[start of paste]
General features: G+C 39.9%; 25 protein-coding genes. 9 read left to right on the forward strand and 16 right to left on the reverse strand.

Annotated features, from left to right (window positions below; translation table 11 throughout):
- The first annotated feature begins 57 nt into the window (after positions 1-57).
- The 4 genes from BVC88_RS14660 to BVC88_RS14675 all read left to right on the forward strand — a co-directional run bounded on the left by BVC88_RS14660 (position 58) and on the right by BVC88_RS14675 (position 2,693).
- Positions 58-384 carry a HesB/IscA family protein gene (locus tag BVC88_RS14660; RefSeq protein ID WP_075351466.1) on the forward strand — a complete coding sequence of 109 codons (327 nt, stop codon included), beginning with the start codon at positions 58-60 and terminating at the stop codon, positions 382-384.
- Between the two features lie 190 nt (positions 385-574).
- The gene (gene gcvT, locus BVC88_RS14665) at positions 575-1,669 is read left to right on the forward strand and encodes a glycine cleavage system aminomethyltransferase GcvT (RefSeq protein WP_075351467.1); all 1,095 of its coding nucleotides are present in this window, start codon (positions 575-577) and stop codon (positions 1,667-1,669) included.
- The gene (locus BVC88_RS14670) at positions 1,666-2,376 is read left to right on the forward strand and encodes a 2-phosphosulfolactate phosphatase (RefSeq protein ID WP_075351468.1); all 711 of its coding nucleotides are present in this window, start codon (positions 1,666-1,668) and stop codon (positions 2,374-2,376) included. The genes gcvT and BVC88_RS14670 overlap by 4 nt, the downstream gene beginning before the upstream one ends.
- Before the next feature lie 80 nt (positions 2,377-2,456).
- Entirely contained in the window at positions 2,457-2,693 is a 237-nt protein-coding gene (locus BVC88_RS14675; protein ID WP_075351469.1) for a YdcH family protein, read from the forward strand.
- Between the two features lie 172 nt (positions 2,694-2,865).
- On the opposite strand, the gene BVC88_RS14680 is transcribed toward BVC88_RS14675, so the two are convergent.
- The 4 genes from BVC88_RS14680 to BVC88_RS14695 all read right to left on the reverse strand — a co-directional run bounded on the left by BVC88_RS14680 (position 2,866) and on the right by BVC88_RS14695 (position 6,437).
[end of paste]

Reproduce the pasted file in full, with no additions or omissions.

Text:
General features: G+C 39.9%; 25 protein-coding genes. 9 read left to right on the forward strand and 16 right to left on the reverse strand.

Annotated features, from left to right (window positions below; translation table 11 throughout):
- The first annotated feature begins 57 nt into the window (after positions 1-57).
- The 4 genes from BVC88_RS14660 to BVC88_RS14675 all read left to right on the forward strand — a co-directional run bounded on the left by BVC88_RS14660 (position 58) and on the right by BVC88_RS14675 (position 2,693).
- Positions 58-384 carry a HesB/IscA family protein gene (locus tag BVC88_RS14660; RefSeq protein ID WP_075351466.1) on the forward strand — a complete coding sequence of 109 codons (327 nt, stop codon included), beginning with the start codon at positions 58-60 and terminating at the stop codon, positions 382-384.
- Between the two features lie 190 nt (positions 385-574).
- The gene (gene gcvT, locus BVC88_RS14665) at positions 575-1,669 is read left to right on the forward strand and encodes a glycine cleavage system aminomethyltransferase GcvT (RefSeq protein WP_075351467.1); all 1,095 of its coding nucleotides are present in this window, start codon (positions 575-577) and stop codon (positions 1,667-1,669) included.
- The gene (locus BVC88_RS14670) at positions 1,666-2,376 is read left to right on the forward strand and encodes a 2-phosphosulfolactate phosphatase (RefSeq protein ID WP_075351468.1); all 711 of its coding nucleotides are present in this window, start codon (positions 1,666-1,668) and stop codon (positions 2,374-2,376) included. The genes gcvT and BVC88_RS14670 overlap by 4 nt, the downstream gene beginning before the upstream one ends.
- Before the next feature lie 80 nt (positions 2,377-2,456).
- Entirely contained in the window at positions 2,457-2,693 is a 237-nt protein-coding gene (locus BVC88_RS14675; protein ID WP_075351469.1) for a YdcH family protein, read from the forward strand.
- Between the two features lie 172 nt (positions 2,694-2,865).
- On the opposite strand, the gene BVC88_RS14680 is transcribed toward BVC88_RS14675, so the two are convergent.
- The 4 genes from BVC88_RS14680 to BVC88_RS14695 all read right to left on the reverse strand — a co-directional run bounded on the left by BVC88_RS14680 (position 2,866) and on the right by BVC88_RS14695 (position 6,437).